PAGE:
The FDA has banned electrical stimulation devices sometimes used to treat self-harm and aggression in people with intellectual or developmental disabilities.
The agency, which rarely bans medical devices, proposed the ban on the devices in 2016 because they present “an unreasonable and substantial risk of illness or injury to the public.” Some people’s intellectual or developmental disabilities make it difficult to communicate their pain or consent, the agency said. It said in November 2019 that the ban was imminent.
The devices’ use has been linked to depression, anxiety, worsening of self-injury behaviors and symptoms of post-traumatic stress disorder, pain, burns, and tissue damage, according to the FDA. Additional risks include errant shocks from a device malfunction. Disabilities-rights organizations had pressured the FDA to enact the ban, including protesting in 2018 at the home of then-FDA commissioner Scott Gottlieb.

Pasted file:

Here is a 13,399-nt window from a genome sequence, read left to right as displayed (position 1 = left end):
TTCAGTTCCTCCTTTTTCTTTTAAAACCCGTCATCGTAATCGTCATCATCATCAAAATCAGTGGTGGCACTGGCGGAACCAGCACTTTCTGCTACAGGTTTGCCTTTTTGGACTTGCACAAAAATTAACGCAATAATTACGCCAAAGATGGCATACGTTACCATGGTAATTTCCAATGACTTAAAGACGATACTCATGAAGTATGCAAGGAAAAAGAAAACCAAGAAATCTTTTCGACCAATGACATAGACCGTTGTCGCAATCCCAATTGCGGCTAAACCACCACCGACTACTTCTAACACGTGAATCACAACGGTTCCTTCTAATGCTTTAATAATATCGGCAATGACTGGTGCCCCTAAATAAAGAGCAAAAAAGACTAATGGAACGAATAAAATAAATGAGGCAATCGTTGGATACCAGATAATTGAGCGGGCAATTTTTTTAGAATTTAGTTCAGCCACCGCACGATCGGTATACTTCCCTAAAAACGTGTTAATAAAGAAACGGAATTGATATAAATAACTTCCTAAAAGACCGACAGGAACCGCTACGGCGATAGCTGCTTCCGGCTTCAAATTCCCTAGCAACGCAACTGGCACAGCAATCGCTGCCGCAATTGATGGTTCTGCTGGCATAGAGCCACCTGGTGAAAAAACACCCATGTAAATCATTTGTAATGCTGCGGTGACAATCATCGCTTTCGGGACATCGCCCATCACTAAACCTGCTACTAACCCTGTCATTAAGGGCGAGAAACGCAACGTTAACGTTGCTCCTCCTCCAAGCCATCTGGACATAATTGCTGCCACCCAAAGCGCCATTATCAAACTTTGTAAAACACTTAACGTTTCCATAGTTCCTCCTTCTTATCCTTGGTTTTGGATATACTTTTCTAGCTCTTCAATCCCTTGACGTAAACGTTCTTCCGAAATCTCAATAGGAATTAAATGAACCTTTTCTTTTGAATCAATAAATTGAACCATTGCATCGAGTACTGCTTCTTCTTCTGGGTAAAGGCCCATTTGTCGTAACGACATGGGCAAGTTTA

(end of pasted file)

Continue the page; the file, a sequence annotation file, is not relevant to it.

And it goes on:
The ban does not apply to electrical stimulation devices used to create aversions to other conditions or habits, such as smoking.
A medical device ban covers the total prohibition on the current and future sales, distribution and manufacturing of a device. This ban is scheduled to take effect in 30 days from today’s scheduled publication in the Federal Register. The final rule may be found here.